Don't look at schools as business ventures
It is no small matter that parents must contend with the education system on behalf of their children. Hong Kong's system presents a number of obstacles to finding a school place, let alone a 'quality' education. Stories abound of parents queuing in long lines simply for admissions applications, and then standing in another queue to be placed on waiting lists for an interview.
Part of the reason for this disastrous educational structure is due to its discriminatory nature. There are, in no uncertain terms, schools for the truly rich, the rich, the poor and the truly poor.
The public impression is, however, that there are many options for schooling. For example, at Primary One, one option is for the child to go to a local school. However, the child must be able to speak Cantonese and read basic Chinese characters.
Another option is for the child to go to the English Schools Foundation (ESF) which is designed for students who cannot make it in local schools and are native English speakers. This would seem to address the needs of different children. However, ESF schools have a shortage of places. Consequently, parents must submit applications at least one year in advance, and must contend with being put on waiting lists to be interviewed.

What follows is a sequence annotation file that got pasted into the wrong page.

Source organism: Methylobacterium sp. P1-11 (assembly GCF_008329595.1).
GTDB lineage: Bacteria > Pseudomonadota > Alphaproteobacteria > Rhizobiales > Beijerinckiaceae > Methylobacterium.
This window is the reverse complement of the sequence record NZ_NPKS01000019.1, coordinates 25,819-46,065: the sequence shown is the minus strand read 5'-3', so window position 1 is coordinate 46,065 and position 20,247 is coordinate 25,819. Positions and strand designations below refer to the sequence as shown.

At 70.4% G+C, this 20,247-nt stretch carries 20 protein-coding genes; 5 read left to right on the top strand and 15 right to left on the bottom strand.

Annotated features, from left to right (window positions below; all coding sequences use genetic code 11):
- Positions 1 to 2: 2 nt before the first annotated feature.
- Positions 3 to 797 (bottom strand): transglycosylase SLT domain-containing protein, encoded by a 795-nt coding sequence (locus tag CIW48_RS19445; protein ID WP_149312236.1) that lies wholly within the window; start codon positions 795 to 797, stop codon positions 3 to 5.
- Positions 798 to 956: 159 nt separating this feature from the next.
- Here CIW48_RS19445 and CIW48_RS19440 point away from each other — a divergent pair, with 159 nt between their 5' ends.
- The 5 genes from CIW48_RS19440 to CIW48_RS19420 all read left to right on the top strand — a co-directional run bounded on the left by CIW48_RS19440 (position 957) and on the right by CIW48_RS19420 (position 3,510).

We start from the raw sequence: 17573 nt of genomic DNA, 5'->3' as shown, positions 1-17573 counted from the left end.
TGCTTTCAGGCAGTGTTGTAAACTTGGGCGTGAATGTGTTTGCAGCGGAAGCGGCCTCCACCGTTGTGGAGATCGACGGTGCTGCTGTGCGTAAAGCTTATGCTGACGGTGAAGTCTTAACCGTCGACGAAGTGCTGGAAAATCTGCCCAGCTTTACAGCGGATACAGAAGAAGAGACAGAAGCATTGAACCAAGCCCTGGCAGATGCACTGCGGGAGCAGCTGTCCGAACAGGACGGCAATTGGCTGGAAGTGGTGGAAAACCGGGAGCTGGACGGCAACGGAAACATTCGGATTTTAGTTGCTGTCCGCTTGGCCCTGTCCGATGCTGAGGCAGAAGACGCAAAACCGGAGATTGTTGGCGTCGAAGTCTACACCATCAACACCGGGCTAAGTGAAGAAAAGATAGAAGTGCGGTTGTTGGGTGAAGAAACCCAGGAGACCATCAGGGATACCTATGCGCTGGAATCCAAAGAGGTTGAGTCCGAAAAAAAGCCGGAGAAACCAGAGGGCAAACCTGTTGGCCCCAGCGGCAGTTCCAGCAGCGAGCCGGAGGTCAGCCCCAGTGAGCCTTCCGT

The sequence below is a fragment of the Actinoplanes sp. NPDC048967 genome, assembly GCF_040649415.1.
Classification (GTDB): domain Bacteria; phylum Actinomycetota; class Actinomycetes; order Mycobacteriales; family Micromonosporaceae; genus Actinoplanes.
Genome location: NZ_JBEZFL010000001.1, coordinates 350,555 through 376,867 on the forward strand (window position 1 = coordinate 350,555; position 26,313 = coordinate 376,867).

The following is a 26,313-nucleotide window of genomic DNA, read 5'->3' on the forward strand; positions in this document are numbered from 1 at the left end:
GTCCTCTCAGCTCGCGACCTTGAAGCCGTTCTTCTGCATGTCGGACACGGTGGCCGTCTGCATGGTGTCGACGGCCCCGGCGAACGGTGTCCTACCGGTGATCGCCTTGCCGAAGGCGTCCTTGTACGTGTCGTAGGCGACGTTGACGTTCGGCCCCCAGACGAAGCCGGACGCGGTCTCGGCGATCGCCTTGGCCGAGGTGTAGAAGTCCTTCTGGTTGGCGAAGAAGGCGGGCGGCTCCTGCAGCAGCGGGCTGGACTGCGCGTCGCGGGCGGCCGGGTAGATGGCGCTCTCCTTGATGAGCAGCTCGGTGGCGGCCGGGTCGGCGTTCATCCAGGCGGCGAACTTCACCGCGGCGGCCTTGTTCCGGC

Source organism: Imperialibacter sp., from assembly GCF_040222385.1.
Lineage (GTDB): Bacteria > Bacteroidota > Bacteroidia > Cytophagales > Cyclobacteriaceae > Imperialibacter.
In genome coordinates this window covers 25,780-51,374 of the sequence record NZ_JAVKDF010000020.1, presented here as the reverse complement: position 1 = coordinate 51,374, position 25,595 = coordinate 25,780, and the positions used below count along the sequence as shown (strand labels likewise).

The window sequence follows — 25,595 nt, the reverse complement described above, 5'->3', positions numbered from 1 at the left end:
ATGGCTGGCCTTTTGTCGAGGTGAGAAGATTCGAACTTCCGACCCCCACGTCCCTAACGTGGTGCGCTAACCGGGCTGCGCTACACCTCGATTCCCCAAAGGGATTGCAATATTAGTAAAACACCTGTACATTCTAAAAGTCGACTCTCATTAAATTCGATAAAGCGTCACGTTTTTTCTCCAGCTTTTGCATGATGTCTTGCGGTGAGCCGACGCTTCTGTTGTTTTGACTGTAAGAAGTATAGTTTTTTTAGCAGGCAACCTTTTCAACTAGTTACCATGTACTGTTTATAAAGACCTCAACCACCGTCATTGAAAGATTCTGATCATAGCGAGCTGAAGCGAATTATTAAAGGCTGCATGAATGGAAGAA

The Government takes the view that existing places are adequate. But is it not the responsibility of the Government to ensure that all children who apply to schools get an education? Accordingly, and in true Hong Kong fashion, another option for parents is to apply to one of the prestigious private schools, with either a Chinese or international orientation. Clearly, this does not apply to the average Hong Kong resident who can hardly afford the fees and the extras.
Even if parents can afford it, there appears to be another status layer dividing the haves and have-nots. Recently, I contacted one school to inquire about applying for my child and to request a brochure and application form. The admissions secretary asked first what our occupations were, and then stated that if we did not work for a corporation, then the chances of getting an interview (let alone admission), would be remote. This position was confirmed when I reviewed its brochure which stated 'priority is given to corporate debenture nominees'. Not surprisingly, the corporate debenture fee is four times that of the individual debenture.
How can educators run the educational system as a business enterprise? Why is something so necessary treated as nothing more than a business venture?
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